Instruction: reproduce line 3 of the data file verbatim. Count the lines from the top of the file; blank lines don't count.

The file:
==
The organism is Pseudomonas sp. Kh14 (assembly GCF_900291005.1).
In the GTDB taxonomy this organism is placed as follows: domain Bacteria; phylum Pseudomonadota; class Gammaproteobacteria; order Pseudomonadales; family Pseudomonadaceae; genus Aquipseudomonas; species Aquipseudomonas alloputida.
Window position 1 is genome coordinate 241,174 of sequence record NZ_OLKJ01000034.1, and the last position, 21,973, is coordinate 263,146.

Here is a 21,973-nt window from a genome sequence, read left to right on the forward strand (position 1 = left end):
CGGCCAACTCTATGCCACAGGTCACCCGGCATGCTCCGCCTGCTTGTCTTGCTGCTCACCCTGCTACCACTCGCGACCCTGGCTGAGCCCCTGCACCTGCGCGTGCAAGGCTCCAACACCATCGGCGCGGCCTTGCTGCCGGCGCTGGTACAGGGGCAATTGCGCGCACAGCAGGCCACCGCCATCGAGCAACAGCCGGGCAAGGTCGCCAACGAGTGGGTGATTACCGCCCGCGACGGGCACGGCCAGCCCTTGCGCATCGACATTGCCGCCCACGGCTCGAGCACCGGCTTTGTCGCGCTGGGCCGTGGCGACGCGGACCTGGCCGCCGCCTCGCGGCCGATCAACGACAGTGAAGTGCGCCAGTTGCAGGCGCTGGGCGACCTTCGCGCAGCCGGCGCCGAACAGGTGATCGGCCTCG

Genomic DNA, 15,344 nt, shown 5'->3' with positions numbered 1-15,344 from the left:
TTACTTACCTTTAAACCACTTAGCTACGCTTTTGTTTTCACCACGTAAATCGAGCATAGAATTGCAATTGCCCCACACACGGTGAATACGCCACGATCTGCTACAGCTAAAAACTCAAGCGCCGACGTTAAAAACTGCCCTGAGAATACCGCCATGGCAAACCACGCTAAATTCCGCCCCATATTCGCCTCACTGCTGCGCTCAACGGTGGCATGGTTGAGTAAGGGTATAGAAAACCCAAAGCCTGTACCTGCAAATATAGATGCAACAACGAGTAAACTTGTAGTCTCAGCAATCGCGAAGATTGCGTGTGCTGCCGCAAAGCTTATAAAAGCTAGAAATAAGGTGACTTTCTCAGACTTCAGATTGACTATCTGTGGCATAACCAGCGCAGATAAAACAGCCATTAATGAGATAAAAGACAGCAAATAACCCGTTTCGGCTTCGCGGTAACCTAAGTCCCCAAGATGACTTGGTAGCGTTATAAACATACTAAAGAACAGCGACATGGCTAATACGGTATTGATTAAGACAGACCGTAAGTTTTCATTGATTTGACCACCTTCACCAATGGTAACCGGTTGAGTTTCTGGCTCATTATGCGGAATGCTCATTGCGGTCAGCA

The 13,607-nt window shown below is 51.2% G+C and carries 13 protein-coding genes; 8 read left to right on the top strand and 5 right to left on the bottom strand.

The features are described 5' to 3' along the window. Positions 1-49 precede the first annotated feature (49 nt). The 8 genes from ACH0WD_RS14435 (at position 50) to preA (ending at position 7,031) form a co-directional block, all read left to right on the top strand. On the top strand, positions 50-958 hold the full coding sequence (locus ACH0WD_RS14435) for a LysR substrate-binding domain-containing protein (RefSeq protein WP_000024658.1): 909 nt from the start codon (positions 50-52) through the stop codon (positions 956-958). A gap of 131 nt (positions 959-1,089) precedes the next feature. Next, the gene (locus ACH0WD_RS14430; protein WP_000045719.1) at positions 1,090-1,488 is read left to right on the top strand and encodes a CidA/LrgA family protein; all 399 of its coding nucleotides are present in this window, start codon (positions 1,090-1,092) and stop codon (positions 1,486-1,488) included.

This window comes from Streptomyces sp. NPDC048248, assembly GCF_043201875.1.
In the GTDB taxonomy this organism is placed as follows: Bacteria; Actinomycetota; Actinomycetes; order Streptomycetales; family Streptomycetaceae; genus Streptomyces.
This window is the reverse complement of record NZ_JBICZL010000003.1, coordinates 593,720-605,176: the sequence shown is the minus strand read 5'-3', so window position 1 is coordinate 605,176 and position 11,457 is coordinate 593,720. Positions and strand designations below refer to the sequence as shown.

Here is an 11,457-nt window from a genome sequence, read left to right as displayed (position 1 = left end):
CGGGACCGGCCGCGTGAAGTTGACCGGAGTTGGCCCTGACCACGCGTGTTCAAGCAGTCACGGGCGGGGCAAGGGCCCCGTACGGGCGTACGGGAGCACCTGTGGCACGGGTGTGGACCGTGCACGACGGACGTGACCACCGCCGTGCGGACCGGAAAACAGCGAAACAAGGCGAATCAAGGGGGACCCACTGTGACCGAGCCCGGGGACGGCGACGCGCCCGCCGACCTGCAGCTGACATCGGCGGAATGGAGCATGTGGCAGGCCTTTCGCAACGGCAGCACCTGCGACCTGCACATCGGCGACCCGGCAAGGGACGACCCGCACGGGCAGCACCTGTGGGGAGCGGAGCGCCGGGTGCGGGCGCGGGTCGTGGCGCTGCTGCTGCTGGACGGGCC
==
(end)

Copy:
Window position 1 is genome coordinate 241,174 of sequence record NZ_OLKJ01000034.1, and the last position, 21,973, is coordinate 263,146.